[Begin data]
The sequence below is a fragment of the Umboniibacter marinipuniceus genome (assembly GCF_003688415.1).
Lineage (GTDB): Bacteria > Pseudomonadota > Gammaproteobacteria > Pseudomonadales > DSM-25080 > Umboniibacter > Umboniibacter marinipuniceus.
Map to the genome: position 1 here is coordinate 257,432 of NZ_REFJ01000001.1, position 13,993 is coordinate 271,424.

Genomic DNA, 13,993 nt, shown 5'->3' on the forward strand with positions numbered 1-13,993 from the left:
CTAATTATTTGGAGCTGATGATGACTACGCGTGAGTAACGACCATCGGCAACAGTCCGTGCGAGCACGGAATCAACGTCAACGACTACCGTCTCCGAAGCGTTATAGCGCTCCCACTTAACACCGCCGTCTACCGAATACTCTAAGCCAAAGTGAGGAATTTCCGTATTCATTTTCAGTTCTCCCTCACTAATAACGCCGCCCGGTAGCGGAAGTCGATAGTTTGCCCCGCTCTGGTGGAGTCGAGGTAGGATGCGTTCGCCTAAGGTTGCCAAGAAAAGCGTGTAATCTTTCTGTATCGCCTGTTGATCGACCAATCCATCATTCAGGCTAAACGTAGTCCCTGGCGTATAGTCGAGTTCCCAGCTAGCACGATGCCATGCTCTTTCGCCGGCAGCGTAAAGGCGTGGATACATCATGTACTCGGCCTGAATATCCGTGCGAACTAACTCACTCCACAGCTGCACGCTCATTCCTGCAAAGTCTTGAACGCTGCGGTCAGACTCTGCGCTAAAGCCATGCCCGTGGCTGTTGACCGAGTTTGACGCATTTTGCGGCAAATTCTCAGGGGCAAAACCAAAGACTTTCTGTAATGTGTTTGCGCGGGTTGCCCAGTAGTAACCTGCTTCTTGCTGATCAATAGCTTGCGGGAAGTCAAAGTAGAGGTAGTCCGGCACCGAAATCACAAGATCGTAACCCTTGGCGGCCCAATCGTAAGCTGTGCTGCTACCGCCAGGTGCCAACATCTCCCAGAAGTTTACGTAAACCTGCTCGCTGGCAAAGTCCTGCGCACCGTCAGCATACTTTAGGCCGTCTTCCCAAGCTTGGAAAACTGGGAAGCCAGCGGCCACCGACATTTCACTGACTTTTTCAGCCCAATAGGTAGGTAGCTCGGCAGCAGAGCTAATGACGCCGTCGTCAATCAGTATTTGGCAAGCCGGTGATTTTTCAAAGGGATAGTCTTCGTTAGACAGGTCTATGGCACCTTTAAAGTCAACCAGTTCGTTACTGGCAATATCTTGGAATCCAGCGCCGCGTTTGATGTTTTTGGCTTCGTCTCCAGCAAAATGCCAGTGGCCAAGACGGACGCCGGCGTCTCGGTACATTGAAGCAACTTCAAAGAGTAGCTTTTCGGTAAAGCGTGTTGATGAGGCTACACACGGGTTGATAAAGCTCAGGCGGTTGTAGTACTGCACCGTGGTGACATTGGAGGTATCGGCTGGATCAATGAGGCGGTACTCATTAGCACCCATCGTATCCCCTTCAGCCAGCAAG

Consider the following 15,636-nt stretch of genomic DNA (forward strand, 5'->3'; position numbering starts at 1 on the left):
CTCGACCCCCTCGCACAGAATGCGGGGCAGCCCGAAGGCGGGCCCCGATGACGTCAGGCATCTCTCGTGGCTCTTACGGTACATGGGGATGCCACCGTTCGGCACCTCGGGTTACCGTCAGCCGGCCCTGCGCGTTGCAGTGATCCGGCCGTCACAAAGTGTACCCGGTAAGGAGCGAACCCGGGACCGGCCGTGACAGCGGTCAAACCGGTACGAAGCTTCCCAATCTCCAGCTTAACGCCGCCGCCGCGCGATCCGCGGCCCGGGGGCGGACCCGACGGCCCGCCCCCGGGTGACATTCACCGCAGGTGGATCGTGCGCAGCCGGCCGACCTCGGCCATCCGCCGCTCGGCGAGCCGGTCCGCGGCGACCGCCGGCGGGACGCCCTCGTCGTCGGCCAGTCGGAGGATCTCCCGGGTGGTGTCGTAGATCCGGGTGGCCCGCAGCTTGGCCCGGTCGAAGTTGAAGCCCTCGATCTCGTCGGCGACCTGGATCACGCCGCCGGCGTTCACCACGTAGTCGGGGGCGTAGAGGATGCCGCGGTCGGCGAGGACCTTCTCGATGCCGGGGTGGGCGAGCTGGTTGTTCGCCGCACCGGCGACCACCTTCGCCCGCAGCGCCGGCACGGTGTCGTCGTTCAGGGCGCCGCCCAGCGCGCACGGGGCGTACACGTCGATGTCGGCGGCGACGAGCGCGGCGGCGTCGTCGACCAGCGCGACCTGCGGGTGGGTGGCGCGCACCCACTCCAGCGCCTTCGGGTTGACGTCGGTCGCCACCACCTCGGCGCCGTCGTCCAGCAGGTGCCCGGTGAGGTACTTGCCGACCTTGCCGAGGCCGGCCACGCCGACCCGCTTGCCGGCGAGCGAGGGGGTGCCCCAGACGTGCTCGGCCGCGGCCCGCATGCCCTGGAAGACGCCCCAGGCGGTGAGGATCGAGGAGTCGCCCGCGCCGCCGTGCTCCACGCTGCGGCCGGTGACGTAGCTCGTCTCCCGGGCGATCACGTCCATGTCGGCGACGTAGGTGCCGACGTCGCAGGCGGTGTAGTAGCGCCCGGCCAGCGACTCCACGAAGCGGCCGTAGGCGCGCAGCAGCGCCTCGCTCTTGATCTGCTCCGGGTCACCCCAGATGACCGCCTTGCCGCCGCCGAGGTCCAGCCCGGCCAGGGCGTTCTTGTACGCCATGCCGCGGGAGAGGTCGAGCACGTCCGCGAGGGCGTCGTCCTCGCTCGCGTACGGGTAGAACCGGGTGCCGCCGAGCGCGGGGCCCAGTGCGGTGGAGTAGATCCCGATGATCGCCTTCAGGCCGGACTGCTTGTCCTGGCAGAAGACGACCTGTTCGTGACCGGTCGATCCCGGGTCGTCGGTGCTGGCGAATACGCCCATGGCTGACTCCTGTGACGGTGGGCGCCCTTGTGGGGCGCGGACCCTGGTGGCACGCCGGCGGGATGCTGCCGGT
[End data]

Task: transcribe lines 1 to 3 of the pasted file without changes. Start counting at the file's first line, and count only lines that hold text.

The sequence below is a fragment of the Umboniibacter marinipuniceus genome (assembly GCF_003688415.1).
Lineage (GTDB): Bacteria > Pseudomonadota > Gammaproteobacteria > Pseudomonadales > DSM-25080 > Umboniibacter > Umboniibacter marinipuniceus.
Map to the genome: position 1 here is coordinate 257,432 of NZ_REFJ01000001.1, position 13,993 is coordinate 271,424.